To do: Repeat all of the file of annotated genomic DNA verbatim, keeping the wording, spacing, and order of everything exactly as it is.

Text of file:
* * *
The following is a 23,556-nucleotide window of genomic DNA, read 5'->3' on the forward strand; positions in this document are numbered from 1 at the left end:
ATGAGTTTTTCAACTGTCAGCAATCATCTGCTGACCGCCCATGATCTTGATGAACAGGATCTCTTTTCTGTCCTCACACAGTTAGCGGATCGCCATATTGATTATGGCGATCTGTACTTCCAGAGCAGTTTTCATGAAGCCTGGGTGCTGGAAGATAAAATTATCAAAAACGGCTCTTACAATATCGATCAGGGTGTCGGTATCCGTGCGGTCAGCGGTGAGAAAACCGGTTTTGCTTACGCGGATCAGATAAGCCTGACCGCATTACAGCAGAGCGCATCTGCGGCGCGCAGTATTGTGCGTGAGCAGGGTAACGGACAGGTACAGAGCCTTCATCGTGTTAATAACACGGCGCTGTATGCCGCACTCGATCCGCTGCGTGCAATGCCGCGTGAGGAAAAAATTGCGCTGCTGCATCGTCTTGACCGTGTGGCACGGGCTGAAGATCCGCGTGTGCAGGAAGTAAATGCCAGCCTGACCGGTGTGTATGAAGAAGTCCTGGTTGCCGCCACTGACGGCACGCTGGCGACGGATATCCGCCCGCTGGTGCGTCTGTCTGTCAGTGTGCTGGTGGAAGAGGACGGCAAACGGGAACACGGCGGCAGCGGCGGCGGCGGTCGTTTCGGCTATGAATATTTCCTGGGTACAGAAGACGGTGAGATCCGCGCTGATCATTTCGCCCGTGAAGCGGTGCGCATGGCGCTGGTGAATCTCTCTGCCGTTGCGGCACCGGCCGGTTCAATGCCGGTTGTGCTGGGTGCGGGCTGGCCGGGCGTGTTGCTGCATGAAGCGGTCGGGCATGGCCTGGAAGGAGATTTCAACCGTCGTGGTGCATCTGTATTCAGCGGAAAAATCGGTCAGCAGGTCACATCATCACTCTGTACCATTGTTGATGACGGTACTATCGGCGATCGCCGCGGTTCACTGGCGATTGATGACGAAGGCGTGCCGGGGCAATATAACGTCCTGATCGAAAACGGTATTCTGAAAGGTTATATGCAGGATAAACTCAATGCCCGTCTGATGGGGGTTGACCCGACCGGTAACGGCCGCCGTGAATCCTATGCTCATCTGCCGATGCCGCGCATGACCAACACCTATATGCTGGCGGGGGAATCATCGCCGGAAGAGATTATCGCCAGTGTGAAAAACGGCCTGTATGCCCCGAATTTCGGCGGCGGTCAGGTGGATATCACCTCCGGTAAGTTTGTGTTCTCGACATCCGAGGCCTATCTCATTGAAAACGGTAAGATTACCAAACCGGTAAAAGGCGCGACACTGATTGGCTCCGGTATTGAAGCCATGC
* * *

The following is a 23,556-nucleotide window of genomic DNA, read 5'->3' on the forward strand; positions in this document are numbered from 1 at the left end:
ATGAGTTTTTCAACTGTCAGCAATCATCTGCTGACCGCCCATGATCTTGATGAACAGGATCTCTTTTCTGTCCTCACACAGTTAGCGGATCGCCATATTGATTATGGCGATCTGTACTTCCAGAGCAGTTTTCATGAAGCCTGGGTGCTGGAAGATAAAATTATCAAAAACGGCTCTTACAATATCGATCAGGGTGTCGGTATCCGTGCGGTCAGCGGTGAGAAAACCGGTTTTGCTTACGCGGATCAGATAAGCCTGACCGCATTACAGCAGAGCGCATCTGCGGCGCGCAGTATTGTGCGTGAGCAGGGTAACGGACAGGTACAGAGCCTTCATCGTGTTAATAACACGGCGCTGTATGCCGCACTCGATCCGCTGCGTGCAATGCCGCGTGAGGAAAAAATTGCGCTGCTGCATCGTCTTGACCGTGTGGCACGGGCTGAAGATCCGCGTGTGCAGGAAGTAAATGCCAGCCTGACCGGTGTGTATGAAGAAGTCCTGGTTGCCGCCACTGACGGCACGCTGGCGACGGATATCCGCCCGCTGGTGCGTCTGTCTGTCAGTGTGCTGGTGGAAGAGGACGGCAAACGGGAACACGGCGGCAGCGGCGGCGGCGGTCGTTTCGGCTATGAATATTTCCTGGGTACAGAAGACGGTGAGATCCGCGCTGATCATTTCGCCCGTGAAGCGGTGCGCATGGCGCTGGTGAATCTCTCTGCCGTTGCGGCACCGGCCGGTTCAATGCCGGTTGTGCTGGGTGCGGGCTGGCCGGGCGTGTTGCTGCATGAAGCGGTCGGGCATGGCCTGGAAGGAGATTTCAACCGTCGTGGTGCATCTGTATTCAGCGGAAAAATCGGTCAGCAGGTCACATCATCACTCTGTACCATTGTTGATGACGGTACTATCGGCGATCGCCGCGGTTCACTGGCGATTGATGACGAAGGCGTGCCGGGGCAATATAACGTCCTGATCGAAAACGGTATTCTGAAAGGTTATATGCAGGATAAACTCAATGCCCGTCTGATGGGGGTTGACCCGACCGGTAACGGCCGCCGTGAATCCTATGCTCATCTGCCGATGCCGCGCATGACCAACACCTATATGCTGGCGGGGGAATCATCGCCGGAAGAGATTATCGCCAGTGTGAAAAACGGCCTGTATGCCCCGAATTTCGGCGGCGGTCAGGTGGATATCACCTCCGGTAAGTTTGTGTTCTCGACATCCGAGGCCTATCTCATTGAAAACGGTAAGATTACCAAACCGGTAAAAGGCGCGACACTGATTGGCTCCGGTATTGAAGCCATGC